Death Penalty in Iowa
12 December 2014
Dead Wrong About the Death Penalty
The Death Penalty, the ultimate punishment. But is it worth it? The death penalty was outlawed in Iowa in 1965. Now people think we should bring it back. Iowa should continue to not have the death penalty and use the alternative, life in prison. This is because it has some major flaws.
First and foremost death penalty states have higher murder rates. In 2013 the average death penalty state murder rate was a 4.4. While non-death penalty states murder rates where a 3.4. (DIPC 1). Since Iowa has a murder rate of only 1.4 there is no reason to switch. Also death penalty states make up 75% of the top 25 highest murder rates in the country. Thus proving the death penalty does not lower murder rates. Murder rates are not the only thing the death penalty rises, court cases are also affected.
Court cases that seek the death penalty cost more than those who do not. A Death Penalty Advisory Committee study shows that death penalty seeking cases cost on average $395,792 to the defense. While only $98,963 for non-death penalty seeking cases. Their fore death penalty seeking cases cost 4 times more than non-death penalty seeking cases. Definitely not worth the money. Overpriced court cases are not the only problem in the courtroom innocent lives are also at stake.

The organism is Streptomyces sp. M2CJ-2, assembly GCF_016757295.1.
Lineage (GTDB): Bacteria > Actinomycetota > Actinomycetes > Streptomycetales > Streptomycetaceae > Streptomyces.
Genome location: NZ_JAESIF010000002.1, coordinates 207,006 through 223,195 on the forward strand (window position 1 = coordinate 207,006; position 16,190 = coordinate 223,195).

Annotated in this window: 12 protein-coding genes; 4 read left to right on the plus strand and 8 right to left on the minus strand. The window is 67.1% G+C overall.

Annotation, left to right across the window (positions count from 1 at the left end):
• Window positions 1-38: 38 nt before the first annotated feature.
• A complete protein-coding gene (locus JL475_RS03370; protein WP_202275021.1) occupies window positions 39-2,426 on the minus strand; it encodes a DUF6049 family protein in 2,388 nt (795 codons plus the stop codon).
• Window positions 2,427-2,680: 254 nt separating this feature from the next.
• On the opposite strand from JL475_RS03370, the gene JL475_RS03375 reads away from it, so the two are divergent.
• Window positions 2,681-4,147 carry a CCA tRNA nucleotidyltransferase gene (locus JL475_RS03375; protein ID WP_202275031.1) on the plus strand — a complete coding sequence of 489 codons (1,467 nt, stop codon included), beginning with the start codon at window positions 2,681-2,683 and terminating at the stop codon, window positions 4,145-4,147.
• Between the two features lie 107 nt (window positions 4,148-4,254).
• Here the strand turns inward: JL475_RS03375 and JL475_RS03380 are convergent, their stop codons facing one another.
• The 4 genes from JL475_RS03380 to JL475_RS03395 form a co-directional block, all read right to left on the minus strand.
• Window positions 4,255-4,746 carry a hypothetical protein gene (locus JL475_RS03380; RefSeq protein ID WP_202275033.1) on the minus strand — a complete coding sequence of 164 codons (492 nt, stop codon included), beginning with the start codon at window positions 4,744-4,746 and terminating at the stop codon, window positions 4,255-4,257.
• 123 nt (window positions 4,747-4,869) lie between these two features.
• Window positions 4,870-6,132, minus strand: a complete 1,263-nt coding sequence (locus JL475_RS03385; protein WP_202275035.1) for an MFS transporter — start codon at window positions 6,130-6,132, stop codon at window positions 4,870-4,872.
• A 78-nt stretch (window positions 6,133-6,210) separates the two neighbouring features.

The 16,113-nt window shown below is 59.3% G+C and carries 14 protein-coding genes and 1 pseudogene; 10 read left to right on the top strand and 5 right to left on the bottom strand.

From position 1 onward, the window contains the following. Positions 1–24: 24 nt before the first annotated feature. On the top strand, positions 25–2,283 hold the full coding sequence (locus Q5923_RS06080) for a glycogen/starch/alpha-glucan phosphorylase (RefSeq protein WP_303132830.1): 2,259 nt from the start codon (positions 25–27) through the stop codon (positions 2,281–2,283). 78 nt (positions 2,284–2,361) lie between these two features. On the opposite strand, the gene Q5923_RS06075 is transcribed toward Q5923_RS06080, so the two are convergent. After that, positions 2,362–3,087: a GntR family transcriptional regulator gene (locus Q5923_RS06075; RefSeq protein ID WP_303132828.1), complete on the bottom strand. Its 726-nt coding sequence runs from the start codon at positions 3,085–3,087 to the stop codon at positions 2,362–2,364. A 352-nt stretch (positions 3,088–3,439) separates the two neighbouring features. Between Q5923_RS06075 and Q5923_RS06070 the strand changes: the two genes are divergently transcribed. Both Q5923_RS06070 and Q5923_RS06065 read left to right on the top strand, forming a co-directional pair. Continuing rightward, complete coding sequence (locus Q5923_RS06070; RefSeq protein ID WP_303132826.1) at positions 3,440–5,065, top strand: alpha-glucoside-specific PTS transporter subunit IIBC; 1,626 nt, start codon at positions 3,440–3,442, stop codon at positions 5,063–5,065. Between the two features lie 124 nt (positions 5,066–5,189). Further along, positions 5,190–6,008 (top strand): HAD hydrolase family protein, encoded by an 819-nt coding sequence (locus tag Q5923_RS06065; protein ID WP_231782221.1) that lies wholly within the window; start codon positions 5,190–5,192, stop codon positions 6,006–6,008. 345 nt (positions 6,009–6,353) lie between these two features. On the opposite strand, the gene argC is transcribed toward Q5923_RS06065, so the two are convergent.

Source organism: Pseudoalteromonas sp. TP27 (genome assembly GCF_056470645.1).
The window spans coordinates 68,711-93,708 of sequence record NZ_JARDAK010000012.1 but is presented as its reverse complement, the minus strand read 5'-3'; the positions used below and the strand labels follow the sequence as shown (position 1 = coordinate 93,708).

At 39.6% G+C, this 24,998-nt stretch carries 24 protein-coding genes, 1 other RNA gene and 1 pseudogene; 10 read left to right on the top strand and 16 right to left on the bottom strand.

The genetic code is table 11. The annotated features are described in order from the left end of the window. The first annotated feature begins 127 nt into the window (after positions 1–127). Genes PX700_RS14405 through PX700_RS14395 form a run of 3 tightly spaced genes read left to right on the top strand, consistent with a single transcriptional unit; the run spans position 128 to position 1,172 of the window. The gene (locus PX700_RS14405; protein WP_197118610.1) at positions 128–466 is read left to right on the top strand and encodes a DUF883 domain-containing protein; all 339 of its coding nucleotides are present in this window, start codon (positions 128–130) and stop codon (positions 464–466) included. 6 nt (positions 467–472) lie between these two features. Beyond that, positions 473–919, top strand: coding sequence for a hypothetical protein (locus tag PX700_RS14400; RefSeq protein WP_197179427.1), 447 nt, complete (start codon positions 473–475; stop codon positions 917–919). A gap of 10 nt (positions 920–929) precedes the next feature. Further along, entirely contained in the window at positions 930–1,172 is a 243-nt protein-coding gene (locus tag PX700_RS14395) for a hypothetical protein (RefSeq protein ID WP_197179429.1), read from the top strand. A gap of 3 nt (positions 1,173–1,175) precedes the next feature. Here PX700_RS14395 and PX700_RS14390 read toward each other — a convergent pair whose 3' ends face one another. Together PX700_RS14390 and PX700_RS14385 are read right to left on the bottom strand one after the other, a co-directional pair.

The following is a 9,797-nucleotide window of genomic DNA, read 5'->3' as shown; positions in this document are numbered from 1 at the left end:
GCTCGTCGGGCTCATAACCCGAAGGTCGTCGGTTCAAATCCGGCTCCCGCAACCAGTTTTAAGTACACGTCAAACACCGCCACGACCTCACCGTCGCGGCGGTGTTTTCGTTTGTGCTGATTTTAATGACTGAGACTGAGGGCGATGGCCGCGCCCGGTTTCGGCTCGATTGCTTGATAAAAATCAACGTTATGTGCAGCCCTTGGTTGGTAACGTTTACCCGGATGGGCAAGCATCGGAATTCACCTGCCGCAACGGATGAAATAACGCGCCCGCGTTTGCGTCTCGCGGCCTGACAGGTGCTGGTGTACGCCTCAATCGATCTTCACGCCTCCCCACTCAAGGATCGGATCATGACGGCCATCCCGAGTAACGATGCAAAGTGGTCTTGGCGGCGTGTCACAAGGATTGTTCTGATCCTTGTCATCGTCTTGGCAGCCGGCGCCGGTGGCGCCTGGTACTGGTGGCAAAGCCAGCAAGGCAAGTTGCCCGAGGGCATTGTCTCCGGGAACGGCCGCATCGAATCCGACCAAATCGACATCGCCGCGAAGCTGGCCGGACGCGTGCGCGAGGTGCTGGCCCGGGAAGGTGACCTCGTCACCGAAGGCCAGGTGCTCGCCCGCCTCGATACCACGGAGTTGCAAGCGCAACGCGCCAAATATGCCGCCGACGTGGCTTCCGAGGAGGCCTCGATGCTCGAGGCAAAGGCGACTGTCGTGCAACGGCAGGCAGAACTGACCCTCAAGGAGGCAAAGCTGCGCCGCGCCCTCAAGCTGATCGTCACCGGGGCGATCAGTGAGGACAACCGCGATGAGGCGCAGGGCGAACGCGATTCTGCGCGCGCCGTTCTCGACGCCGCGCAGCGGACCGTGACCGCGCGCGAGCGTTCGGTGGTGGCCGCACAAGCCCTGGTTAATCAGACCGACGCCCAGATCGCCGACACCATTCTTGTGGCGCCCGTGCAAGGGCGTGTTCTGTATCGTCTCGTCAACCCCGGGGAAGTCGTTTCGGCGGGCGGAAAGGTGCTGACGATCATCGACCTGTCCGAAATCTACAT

The number of innocent lives put on death row is too high to be worth it. Since reinstatement in 1973 "at least 121 people have been released from death row". At the same time "over 982 people have been executed" Thus an 8 to 1 innocence rate. If your car broke down 1 of every 8 times you drove it you would no longer trust it and have it fixed. The death penalty needs fixing some may say that no executed person has ever been executed. But we have come to close in the past to let this happen in the future.(Michigan State University Comm Tech Lab 1)
Iowa should continue to not have the death penalty. It does not lower murder rates; it raises court costs, and has a high chance of convicting innocent lives. The risks are not worth it let the death penalty stay dead.
DPIC. "Murder Rates Nationally and By State." DPIC. N.p., 2014. Web. 14 Nov. 2014. .m.
"Innocence (In Support of the Death Penalty)." Innocence (In Support of the Death Penalty). Michigan State University Comm Tech Lab, 2004. Web. 20 Nov. 2014.
Report of the Judicial Council Death Penalty Advisory Committee (n.d.): n. pag. Report of the Judicial Council Death Penalty Advisory Committee. Judicial Council, 13 Feb. 2014. Web. 16 Nov. 2014. .
I thank my opponent for instigating this debate.
a) Cross-sectional evidence
My opponent’s evidence is entirely cross-sectional. Cross-sectional evidence means that you simply compare two 'things' and base your conclusion on the comparison. There are many issues with this basic comparison.
The main issue is that cross-sectional evidence suffers from the endogeneity problem. For example, say the state with the death penalty had higher crime before another state abolished its laws. After the state abolished the death penalty, the state which still executes has higher crime. We cannot conclude, then, that the disparity is due to the existence of the death penalty. This issue is resolved in panel data, where the endogenity problem is significantly reduced.